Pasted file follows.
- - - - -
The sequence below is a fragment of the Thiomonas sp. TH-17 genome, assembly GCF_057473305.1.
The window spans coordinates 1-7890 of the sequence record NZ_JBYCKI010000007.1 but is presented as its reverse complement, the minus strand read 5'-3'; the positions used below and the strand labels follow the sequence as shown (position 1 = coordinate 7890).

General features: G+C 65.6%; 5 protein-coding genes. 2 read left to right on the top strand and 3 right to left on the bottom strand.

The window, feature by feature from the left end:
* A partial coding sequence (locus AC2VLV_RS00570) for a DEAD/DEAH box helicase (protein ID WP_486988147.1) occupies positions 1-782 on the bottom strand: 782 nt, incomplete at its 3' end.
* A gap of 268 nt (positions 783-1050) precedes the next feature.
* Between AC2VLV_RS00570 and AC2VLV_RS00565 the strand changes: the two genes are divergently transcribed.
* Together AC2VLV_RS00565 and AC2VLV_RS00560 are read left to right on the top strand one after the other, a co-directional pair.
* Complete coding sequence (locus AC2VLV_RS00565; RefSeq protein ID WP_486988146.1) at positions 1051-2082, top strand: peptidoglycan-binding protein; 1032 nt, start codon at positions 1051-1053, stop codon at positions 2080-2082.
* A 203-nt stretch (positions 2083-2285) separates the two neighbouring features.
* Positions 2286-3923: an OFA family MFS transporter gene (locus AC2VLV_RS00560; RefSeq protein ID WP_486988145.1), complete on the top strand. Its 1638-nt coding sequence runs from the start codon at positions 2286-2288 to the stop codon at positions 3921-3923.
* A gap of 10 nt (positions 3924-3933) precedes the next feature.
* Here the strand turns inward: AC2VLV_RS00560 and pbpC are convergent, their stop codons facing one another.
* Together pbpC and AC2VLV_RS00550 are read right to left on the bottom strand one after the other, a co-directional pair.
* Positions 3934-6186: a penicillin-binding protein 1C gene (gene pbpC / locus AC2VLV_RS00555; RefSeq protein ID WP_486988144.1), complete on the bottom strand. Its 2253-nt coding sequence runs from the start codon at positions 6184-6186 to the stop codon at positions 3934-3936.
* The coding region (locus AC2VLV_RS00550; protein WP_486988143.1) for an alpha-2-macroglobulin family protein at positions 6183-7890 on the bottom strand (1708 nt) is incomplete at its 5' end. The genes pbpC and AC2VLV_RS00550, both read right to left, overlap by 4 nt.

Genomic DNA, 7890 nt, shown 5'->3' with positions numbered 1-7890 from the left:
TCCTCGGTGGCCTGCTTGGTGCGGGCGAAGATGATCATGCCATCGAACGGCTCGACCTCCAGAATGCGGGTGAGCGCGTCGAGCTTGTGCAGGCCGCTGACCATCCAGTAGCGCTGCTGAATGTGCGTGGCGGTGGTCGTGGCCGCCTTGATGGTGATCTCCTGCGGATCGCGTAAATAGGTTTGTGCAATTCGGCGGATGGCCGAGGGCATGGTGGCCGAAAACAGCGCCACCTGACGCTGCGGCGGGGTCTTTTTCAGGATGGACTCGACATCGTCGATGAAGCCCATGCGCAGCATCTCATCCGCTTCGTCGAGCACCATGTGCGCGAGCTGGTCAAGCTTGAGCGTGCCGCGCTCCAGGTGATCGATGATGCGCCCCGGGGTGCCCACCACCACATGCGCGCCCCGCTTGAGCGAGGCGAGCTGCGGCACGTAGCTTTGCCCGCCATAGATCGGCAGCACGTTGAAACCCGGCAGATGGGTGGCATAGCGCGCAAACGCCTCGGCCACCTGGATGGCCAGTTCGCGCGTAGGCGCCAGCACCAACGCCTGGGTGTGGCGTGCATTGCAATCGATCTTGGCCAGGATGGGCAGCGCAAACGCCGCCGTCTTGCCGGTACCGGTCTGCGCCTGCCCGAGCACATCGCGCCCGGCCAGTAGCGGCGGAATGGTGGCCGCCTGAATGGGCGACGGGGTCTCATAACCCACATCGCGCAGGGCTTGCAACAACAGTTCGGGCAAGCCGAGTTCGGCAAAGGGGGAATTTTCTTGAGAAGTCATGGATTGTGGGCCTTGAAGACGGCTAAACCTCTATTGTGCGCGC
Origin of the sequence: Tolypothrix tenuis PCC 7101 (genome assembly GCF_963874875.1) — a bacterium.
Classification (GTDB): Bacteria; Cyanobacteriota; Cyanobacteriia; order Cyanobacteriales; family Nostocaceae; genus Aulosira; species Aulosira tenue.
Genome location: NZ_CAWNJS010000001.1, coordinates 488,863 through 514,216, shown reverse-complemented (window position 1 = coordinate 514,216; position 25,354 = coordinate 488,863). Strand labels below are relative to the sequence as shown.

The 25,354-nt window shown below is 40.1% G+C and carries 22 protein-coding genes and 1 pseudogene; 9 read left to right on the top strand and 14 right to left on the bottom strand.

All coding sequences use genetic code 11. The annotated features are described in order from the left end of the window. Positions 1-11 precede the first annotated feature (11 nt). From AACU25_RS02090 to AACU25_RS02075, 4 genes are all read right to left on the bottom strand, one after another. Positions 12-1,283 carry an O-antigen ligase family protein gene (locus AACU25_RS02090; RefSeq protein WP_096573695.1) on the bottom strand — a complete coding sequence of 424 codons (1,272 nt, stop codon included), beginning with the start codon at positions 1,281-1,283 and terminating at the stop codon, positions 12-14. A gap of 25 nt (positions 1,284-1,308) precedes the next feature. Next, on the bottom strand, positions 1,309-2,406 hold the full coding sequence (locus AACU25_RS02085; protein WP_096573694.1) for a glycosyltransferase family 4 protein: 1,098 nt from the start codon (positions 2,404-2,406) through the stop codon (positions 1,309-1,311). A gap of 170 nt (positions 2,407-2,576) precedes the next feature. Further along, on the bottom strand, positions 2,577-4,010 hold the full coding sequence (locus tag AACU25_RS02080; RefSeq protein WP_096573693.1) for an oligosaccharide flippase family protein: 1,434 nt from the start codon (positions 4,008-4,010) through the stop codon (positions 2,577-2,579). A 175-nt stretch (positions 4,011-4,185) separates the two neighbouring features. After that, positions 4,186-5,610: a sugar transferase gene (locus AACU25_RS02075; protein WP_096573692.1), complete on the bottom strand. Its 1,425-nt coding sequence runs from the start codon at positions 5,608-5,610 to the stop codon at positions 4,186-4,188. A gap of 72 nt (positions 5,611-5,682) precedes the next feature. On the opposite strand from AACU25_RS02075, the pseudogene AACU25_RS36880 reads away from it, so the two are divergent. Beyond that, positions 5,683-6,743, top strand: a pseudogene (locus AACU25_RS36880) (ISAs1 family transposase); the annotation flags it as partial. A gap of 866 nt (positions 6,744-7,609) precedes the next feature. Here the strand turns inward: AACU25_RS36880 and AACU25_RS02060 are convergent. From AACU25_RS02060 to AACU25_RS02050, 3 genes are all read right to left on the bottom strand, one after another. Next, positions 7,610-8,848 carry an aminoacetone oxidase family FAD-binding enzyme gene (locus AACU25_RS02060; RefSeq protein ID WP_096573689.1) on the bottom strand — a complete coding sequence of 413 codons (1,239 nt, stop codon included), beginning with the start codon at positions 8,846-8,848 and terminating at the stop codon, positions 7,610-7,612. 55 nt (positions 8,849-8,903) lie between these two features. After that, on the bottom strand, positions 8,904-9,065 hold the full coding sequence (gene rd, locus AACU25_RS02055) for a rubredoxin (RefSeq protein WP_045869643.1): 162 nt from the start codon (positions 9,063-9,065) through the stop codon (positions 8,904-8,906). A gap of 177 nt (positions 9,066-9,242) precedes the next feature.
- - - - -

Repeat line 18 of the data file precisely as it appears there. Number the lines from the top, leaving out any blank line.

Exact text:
TCCTCGGTGGCCTGCTTGGTGCGGGCGAAGATGATCATGCCATCGAACGGCTCGACCTCCAGAATGCGGGTGAGCGCGTCGAGCTTGTGCAGGCCGCTGACCATCCAGTAGCGCTGCTGAATGTGCGTGGCGGTGGTCGTGGCCGCCTTGATGGTGATCTCCTGCGGATCGCGTAAATAGGTTTGTGCAATTCGGCGGATGGCCGAGGGCATGGTGGCCGAAAACAGCGCCACCTGACGCTGCGGCGGGGTCTTTTTCAGGATGGACTCGACATCGTCGATGAAGCCCATGCGCAGCATCTCATCCGCTTCGTCGAGCACCATGTGCGCGAGCTGGTCAAGCTTGAGCGTGCCGCGCTCCAGGTGATCGATGATGCGCCCCGGGGTGCCCACCACCACATGCGCGCCCCGCTTGAGCGAGGCGAGCTGCGGCACGTAGCTTTGCCCGCCATAGATCGGCAGCACGTTGAAACCCGGCAGATGGGTGGCATAGCGCGCAAACGCCTCGGCCACCTGGATGGCCAGTTCGCGCGTAGGCGCCAGCACCAACGCCTGGGTGTGGCGTGCATTGCAATCGATCTTGGCCAGGATGGGCAGCGCAAACGCCGCCGTCTTGCCGGTACCGGTCTGCGCCTGCCCGAGCACATCGCGCCCGGCCAGTAGCGGCGGAATGGTGGCCGCCTGAATGGGCGACGGGGTCTCATAACCCACATCGCGCAGGGCTTGCAACAACAGTTCGGGCAAGCCGAGTTCGGCAAAGGGGGAATTTTCTTGAGAAGTCATGGATTGTGGGCCTTGAAGACGGCTAAACCTCTATTGTGCGCGC